Sunday, March 20, 2011

Karl's Memoir (A Novel)

Karl was beginning to feel
that all his good memories
were not at all good enough.

He remembered something he'd read
once in an old poem about
little hedgerows running wild,

something about how the nice,
green memories of being
in the countryside would make

it easier to live back
in the dirty city most
of one's lifetime. Karl worried

that this should be true for him
but was not. His memories
that he tried to rely on

usually made him feel sad,
mildly nostalgic at best,
hardly comforting at all.

Then Karl got the great idea
that he would spend one whole year
carefully remembering

in vivid, flawless detail
every good moment he'd had,
and then write each detail down

in his blog. When he was done,
he would have a rich memoir
of gladness to revel in.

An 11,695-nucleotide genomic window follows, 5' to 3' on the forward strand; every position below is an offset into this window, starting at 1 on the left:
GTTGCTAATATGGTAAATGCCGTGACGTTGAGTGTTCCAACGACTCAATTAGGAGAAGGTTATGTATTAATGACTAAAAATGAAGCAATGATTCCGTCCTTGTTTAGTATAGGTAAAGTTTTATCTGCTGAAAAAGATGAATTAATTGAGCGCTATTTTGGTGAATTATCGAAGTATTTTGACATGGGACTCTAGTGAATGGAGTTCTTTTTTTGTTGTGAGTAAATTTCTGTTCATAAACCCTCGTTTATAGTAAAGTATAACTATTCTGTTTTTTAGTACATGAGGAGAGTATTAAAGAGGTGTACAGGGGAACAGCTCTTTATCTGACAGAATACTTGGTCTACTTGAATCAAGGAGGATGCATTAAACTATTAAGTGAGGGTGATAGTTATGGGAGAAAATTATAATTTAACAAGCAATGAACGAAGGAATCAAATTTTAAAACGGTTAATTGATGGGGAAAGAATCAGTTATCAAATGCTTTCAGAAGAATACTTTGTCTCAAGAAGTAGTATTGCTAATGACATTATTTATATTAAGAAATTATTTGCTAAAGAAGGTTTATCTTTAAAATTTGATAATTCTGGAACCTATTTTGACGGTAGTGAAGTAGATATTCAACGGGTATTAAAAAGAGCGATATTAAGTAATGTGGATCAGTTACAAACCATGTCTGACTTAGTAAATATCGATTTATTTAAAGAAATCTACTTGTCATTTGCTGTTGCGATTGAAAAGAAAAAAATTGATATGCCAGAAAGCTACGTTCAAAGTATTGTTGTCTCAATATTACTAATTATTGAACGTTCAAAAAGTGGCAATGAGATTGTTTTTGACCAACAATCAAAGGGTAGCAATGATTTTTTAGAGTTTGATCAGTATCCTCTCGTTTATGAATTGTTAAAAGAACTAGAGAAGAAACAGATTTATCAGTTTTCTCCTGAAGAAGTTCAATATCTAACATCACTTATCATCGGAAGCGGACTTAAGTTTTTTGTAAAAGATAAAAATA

So he did. And at the end
of one year, he had a whole
memoir he managed to sell.

The memoir was well-reviewed
and became a bestseller.
Soon Karl sold the movie rights.

They made a big-budget film
with a famous comedic
actor playing Karl himself.

I read about this online
and mentioned it to a friend
working on a long novel

based on a similar theme.
"Sure," snorted the novelist.
"He made a lot of money.

But I bet he still doesn't
feel happy about his life.
He never reveled in it."

I teased my friend that perhaps
Karl's method worked after all:
memories now made him glad.

"Nonsense," thundered my old pal
whose novel's still not finished.
"He didn't revel in it!

He couldn't! They never do!"
The novel or the memoir--
I'm never sure which is true.

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